American Heritage® Dictionary of the English Language, Fourth Edition
- n. A coarse damask.
- n. Lower Northern U.S. A stone small enough to throw from a field being cleared.
Century Dictionary and Cyclopedia
- n. A stout linen cloth, especially a damask linen having a simple diaper pattern, formerly much used for church vestments, altar-hangings, etc.
- n. Linsey-woolsey: in this sense
- n. A pebble or cobblestone; any small fragment of rock.
GNU Webster's 1913
- n. A coarse sort of damask, originally made at Tournay (in Flemish, Doornick), Belgium, and used for hangings, carpets, etc. Also, a stout figured linen manufactured in Scotland.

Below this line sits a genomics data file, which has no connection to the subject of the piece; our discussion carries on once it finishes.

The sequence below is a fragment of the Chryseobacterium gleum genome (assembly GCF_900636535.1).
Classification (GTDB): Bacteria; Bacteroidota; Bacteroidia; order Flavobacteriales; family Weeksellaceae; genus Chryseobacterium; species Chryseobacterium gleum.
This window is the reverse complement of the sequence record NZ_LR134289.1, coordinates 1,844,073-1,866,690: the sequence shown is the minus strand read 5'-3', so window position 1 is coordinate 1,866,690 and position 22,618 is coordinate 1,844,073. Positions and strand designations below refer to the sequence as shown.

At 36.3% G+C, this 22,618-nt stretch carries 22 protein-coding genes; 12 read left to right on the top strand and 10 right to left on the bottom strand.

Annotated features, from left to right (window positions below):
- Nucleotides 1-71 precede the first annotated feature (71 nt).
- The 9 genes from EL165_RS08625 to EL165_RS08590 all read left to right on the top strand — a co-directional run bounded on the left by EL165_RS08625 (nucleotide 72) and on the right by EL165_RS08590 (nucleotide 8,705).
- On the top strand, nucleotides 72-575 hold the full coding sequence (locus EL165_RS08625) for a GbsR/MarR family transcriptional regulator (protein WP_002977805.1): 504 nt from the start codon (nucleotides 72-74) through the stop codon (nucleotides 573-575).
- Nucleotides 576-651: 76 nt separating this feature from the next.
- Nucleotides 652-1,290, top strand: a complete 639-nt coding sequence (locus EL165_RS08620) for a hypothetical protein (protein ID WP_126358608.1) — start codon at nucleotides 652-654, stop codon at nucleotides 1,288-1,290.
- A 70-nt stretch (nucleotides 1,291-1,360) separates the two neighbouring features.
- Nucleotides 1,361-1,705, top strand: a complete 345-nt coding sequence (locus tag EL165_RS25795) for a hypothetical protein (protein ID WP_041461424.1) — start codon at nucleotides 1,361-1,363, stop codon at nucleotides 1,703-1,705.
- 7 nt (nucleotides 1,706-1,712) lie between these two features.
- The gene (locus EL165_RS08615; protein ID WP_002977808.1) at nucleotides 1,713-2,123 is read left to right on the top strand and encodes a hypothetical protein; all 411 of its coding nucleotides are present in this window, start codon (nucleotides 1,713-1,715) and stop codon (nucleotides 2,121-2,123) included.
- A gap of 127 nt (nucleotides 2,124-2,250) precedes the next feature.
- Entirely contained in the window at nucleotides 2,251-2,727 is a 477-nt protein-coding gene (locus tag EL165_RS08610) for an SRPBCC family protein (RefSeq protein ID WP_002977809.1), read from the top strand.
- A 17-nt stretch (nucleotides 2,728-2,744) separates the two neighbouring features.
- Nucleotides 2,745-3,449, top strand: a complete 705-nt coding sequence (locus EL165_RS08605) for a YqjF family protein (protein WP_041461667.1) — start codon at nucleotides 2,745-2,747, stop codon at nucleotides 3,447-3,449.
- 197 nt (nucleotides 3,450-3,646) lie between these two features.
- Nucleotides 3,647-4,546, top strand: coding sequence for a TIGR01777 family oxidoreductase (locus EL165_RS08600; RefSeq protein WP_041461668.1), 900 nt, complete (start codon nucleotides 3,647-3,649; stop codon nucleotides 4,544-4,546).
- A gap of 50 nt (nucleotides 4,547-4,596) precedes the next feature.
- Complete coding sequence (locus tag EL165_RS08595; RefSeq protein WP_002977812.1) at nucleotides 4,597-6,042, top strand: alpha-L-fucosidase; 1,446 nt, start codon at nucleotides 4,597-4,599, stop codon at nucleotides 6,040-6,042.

- Middle English, after Doornik (Tournai), a city of southwest Belgium.Probably from Irish Gaelic dornóg, a small round stone. (American Heritage® Dictionary of the English Language, Fourth Edition)
“About as fur as from here to that mule there, leanin 'ag'in a tree, sot little Bill Skinner -- what was left of him, I mean, for he was as dead as a dornick.”
“Yes," observed Thad, with a shrug of his shoulders, "and he meant to drop that big dornick on your head, because you had the gun.”
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Woven, knit and tatted fabrics. Other kinds of cloth, such as tapa and chamois are not included.
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